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Wednesday, June 29, 2022

OMG! It’s the Queen

Mumbai-based Oscar Castellino talks about serenading Queen Elizabeth II during the recent Thames Diamond Jubilee Pageant.

Written by Dipanita Nath |
June 27, 2012 3:39:41 am

In London,where the Diamond Jubilee celebrations of Queen Elizabeth II started this month,vocalist Oscar Castellino is packing his bags for a short trip home to India. The 26-year-old undergrad at the Royal College of Music (RCM) has become something of a star to his family and friends,and he’s ready for the inevitable question — “How was it to sing for the Queen?” The Mumbai-born western classical vocalist was a part of the choir from RCM,who performed at the Thames Diamond Jubilee Pageant earlier this month.

One thousand boats had sailed down the river as part of the pageant and his “was going to be just one of them”. When their vessel floated towards the Tower Bridge,Castellino recalls the shock of seeing that “all the other boats were arranged near the royal barge and an empty space had been left in the centre for us. In front,stood the Queen,waiting for us to begin. That’s when it hit me that we were performing for the Queen. It was a powerful moment,” he says.

Drenched to the bone,their hair dripping rainwater and their music sheets flying in the breeze,the choir broke into Britain’s favourite odes to royalty,including Rule Britannia and God Save the Queen. “It had been raining so heavily that,a day before the pageant,we added another song to the list,Singing in the Rain,” says Castellino,with a laugh.

Most of the songs in the selection were familiar to the British members of the choir,so the Indian Castellino made up by putting in extra hours. “I worked on my own and learned all the songs before rehearsals. It’s always helpful when one does one’s homework,” he says. The meticulousness can be traced to his schoolteacher parents,his education at St George’s College,Mussoorie,his achievements as a marathon runner and the fact that he had no training in music until three years ago.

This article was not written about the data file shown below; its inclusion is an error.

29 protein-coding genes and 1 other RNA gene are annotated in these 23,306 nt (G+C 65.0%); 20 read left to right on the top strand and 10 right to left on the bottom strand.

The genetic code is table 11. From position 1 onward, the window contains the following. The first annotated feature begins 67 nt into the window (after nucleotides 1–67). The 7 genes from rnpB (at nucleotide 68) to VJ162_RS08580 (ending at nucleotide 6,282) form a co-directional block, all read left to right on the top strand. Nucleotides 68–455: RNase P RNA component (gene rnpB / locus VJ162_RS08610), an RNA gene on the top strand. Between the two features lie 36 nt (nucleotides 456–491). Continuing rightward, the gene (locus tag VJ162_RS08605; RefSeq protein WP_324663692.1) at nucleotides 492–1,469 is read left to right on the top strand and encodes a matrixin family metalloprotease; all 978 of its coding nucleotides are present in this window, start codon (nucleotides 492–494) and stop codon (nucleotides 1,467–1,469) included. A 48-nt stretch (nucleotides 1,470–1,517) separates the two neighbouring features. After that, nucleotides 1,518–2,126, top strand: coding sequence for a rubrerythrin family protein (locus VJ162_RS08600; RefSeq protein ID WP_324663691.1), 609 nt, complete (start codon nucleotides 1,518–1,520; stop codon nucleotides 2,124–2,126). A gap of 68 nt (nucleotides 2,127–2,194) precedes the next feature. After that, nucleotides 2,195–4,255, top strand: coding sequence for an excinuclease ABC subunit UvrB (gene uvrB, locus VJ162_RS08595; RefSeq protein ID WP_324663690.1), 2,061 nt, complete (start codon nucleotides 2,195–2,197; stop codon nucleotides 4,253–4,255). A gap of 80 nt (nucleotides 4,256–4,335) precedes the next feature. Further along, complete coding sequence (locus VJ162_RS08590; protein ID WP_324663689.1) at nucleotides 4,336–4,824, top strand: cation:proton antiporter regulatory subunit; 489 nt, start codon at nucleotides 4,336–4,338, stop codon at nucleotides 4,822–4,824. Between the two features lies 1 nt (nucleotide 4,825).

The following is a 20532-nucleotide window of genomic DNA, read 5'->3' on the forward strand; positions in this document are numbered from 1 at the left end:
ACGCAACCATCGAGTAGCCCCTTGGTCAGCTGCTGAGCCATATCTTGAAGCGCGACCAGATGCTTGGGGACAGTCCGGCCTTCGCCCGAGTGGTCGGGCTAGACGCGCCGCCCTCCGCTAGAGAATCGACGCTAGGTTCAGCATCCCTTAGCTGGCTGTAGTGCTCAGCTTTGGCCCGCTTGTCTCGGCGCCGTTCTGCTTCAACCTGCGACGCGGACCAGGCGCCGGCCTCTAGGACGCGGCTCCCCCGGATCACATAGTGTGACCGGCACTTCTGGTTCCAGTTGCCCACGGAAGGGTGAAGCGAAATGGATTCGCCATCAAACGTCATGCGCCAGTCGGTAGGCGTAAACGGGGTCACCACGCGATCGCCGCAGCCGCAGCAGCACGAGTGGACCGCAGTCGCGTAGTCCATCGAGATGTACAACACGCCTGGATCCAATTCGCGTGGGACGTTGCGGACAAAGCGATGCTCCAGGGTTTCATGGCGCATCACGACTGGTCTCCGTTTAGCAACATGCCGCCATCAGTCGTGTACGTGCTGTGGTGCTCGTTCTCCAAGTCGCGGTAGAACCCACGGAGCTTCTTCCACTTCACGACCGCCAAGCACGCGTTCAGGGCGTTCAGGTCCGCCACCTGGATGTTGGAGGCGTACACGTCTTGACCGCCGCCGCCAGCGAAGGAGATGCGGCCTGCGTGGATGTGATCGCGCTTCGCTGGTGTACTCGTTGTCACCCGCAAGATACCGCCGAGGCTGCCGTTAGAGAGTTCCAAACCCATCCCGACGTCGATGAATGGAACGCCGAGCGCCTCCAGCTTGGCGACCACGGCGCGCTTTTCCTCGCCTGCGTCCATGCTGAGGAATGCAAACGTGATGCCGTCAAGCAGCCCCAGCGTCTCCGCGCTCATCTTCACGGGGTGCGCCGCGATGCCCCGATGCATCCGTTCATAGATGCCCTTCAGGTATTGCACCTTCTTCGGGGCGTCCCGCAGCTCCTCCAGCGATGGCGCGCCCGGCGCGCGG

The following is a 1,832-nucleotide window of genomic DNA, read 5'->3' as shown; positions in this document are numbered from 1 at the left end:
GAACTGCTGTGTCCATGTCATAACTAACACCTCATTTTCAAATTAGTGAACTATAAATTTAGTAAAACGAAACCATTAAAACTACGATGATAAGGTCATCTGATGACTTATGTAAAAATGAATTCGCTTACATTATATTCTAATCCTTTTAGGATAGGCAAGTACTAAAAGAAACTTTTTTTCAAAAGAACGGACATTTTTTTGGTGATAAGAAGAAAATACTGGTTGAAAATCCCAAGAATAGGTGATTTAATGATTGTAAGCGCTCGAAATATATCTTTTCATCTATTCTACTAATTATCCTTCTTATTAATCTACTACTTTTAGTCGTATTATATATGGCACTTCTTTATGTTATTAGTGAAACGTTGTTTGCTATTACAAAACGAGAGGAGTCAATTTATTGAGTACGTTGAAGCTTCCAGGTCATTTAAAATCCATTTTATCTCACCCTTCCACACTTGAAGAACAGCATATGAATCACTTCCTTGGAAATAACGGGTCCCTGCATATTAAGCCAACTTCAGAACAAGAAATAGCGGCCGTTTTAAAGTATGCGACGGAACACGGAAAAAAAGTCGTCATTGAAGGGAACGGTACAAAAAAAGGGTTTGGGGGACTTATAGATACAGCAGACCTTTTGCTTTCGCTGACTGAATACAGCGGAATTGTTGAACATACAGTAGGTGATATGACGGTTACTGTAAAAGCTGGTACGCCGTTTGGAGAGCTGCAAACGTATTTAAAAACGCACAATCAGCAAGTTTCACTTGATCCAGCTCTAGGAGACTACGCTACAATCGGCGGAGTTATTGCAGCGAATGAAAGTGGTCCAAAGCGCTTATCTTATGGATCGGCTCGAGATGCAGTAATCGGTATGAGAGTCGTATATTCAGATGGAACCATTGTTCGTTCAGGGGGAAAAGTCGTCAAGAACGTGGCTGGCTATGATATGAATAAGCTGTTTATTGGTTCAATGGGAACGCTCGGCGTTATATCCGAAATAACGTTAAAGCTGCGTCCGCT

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Until 2009,Castellino was an amateur baritone with a secular choir in Mumbai,performing jazz numbers and a few western classical pieces. A Physics graduate from St. Xavier’s College in Mumbai,he was satisfied with his job of four years in analytical software. By all accounts,his life was set. Credit for “finding” him goes to London-based Patricia Rozario,who returns to India every few months to train students in western classical music. In 2010,Castellino applied to RCM,one of the 600 hopefuls from all over the world vying for the 10 places in the college. He made the cut.

One of the first things he saw on entering the RCM campus was an image of King George V,a coincidence. “In 1905-06,my grandmother’s grandfather was a bandmaster for the Indian Army,and he had played for King George V,then the Prince of Wales,” says Castellino. In India,where western classical music is in a nascent phase,the musician realises that “the best way to encourage others to take up western classical music is to do well myself”. “Only when Indians do well will the industry look at us as potential performers,” he says,adding that he often counsels individual performers from states such as Andhra Pradesh through his artistes page on Facebook.

On July 15,Castellino will perform for a concert for Con Brio,a national-level piano contest,in Mumbai. Expect compositions by George Frideric Handel “which are challenging because there’s a lot of ornamentation”. Will he accept a request for God Save the Queen?

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